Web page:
In spite of systematic efforts however the previously identified

In spite of systematic efforts, however, the previously identified and characterized yeast Cdc34p E2 ub-conjugating enzyme, which is a component of the tombusvirus replicase with pro-viral functions (Li et al., 2008), has not yet been confirmed in plants due to the lack of obvious ortholog(s). Therefore, we continued our search to find an E2 ubiquitin-conjugating enzyme from plants that is a component of the tombusvirus replicase with pro-viral functions. Our search was facilitated by the previous identification of a second E2 ubiquitin-conjugating enzyme from yeast, called Rad6p, which has an ortholog in plants, called Ubc2p (Qin, 2013; Strzalka et al., 2013; Xu et al., 2009). Accordingly, in this paper, we demonstrate similar characteristics for Rad6p/Ubc2p to Cdc34p, including (i) direct binding to the p33 replication protein in the MYTH assay; (ii) Co-purification of Rad6p/Ubc2p with the tombusvirus replicase from membrane fractions; (iii) Pro-viral function in tombusvirus replication, based on Anti-diabetic Compound Library of RAD6 in yeast or knockdown of UBC2 in N. benthamiana led to diminished tombusvirus RNA accumulation; (iv) Reduced level of p33 mono- and bi-ubiquitinylation when RAD6 has been deleted; (v) direct ubiquitination of recombinant p33 with purified Rad6p and AtUbc2p; (vi) Complementation of p33 mono- and bi-ubiquitinylation and TBSV repRNA accumulation in rad6Δ yeast expressing Rad6p or AtUbc2p from plasmids; (vii) Over-expression of AtUbc2p and Rad6p increased TBSV repRNA accumulation in wt yeast; (viii) Increased level of Anti-diabetic Compound Library TBSV RNA synthesis with purified replicase from yeast expressing Rad6p/Ubc2p; and (ix) a ~3-fold increase in TBSV RNA replication in CFEs containing Rad6p/Ubc2p. All these data point at the important role of the plant Ubc2p and, similarly, the yeast Rad6p E2 ub-conjugating enzymes in tombusvirus replication in plants, yeast and in vitro.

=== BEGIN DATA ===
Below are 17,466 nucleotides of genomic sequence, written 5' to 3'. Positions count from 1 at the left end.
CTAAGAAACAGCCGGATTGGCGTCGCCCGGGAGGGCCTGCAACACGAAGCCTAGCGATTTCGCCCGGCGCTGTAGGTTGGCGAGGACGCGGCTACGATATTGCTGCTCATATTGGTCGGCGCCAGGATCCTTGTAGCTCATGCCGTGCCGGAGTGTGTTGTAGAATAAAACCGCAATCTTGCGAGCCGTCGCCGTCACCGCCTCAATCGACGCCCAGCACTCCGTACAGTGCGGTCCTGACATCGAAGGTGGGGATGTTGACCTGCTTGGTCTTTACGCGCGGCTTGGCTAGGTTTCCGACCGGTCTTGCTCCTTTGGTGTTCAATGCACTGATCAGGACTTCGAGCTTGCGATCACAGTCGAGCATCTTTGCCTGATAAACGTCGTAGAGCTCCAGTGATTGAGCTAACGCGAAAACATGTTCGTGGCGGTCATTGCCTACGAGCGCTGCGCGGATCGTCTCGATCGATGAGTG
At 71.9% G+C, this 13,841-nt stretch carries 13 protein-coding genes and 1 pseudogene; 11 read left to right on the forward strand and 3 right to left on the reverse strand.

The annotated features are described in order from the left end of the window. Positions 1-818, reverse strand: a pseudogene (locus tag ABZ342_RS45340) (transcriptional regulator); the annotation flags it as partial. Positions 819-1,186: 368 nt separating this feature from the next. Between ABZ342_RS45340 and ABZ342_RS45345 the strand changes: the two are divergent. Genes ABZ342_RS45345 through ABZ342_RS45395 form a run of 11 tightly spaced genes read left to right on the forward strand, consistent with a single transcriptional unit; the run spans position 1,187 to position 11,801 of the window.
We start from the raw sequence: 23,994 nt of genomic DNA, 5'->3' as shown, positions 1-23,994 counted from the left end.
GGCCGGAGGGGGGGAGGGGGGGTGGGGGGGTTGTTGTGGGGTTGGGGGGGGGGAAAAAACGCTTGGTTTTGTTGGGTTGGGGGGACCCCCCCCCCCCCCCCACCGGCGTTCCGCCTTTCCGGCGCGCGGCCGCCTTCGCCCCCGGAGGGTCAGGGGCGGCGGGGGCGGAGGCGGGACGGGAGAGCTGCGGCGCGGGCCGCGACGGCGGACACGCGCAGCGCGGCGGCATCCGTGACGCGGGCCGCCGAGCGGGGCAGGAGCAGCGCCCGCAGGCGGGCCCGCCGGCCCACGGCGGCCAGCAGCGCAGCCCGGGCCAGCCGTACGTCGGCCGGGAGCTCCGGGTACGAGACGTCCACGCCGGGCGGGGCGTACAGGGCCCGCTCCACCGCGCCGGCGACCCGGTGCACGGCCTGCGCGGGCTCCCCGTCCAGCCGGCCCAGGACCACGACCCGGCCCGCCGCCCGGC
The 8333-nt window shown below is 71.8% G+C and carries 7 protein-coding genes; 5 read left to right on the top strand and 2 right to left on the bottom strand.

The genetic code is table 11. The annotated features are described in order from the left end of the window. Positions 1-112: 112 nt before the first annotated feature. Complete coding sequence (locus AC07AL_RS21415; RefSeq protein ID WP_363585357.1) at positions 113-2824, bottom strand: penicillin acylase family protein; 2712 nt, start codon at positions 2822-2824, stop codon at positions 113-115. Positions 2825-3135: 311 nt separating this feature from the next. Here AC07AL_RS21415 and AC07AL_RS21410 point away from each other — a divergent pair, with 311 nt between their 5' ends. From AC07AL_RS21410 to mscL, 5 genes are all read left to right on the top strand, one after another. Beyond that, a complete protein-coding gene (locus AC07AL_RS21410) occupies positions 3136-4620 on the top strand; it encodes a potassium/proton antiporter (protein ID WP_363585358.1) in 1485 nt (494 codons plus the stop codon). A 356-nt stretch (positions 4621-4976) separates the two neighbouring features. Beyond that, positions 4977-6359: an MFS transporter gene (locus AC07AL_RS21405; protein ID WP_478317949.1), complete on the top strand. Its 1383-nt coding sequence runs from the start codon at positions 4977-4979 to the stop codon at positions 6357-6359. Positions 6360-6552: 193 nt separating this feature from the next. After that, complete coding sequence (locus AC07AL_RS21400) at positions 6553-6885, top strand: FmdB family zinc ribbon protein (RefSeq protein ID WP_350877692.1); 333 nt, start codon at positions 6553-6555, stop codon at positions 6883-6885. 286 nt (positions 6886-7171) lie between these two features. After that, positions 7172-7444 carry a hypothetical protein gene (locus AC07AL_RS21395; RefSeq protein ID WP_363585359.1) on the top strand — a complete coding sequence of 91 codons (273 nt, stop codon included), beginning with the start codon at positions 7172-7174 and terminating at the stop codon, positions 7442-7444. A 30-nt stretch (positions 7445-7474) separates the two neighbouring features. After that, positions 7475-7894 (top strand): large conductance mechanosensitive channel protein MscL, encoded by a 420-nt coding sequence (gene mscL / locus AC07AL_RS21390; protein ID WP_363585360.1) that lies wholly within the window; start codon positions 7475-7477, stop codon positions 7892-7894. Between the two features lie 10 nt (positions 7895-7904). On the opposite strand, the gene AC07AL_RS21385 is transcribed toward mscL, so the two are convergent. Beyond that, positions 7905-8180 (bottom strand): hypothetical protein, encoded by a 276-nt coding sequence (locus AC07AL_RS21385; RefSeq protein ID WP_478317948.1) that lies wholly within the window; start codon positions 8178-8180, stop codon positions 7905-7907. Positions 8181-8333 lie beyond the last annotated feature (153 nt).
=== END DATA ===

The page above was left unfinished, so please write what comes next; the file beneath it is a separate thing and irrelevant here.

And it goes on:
Based on the similar activities of Rad6p and Cdc34p (i.e., both are E2 ub-conjugating enzymes) on ubiquitinylation of p33 replication protein, we propose that Rad6p and the plant Ubc2p mono- and bi-ubiquitinate the viral replication proteins in order to facilitate the recruitment of the cellular ESCRT proteins via binding to Vps23p (Tsg101 in mammals) ESCRT-I protein and Bro1p (ALIX in mammals) ESCRT-accessory protein (Barajas and Nagy, 2010). These events then lead to subversion of the cellular ESCRT machinery consisting of additional ESCRT-I and ESCRT-III components and Vps4p AAA+ ATPase (Barajas et al., 2009a, 2014; Barajas and Nagy, 2010). These cellular ESCRT proteins are likely involved in membrane bending/invagination and viral spherule formation during the assembly of the membrane-bound tombusvirus replicase complexes (Barajas et al., 2009a, 2014; Barajas and Nagy, 2010). In support of the above model, co-purification experiments showed that Rad6p is involved in promoting the subversion of Vps23p and Vps4p ESCRT proteins for viral replicase complex assembly.
Protein ubiquitination and the ubiquitin proteosome system (UPS) play a role in many viral infections by targeting viral proteins for degradation or for modification that leads to altered viral protein functions (Alcaide-Loridan and Jupin, 2012; Okumura et al., 2006; Shackelford and Pagano, 2005). Viruses also usurp UPS to target host antiviral proteins for degradation to facilitate viral infections. Viral proteins could also reverse protein ubiquitination that likely regulate viral infections (Alcaide-Loridan and Jupin, 2012; Chenon et al., 2012; Lindner, 2007; Lombardi et al., 2013).

Materials and methods

Acknowledgments
The authors thank to Dr. C. Boone (U. Toronto) for Cdc34 yeast. This work was supported by a grant for Overseas Researcher from Nihon University to Y. I. and by NSF (MCB 1122039) to PDN.

Background
While current antiretroviral therapies prolong the lifespan of people living with HIV/AIDS, they fail to completely clear the virus reservoir, resulting in a chronic infection (Ketseoglou et al., 2014; Kumar et al., 2014; Li et al., 2012). These antiretroviral regimens also have significant side effects, including lipodystrophy, hyperglycemia, renal dysfunction, osteoporosis, and cardiovascular disease (Carr and Cooper, 2000; Kalayjian et al., 2012; Max and Sherer, 2000; Towner et al., 2012). Due to side effects as well as the common problem of drug resistance, novel antiretrovirals are needed to offer new treatment options. With exception of CCR5 antagonists and other entry inhibitors, current HIV-1 drug regimens only target the viral enzymes.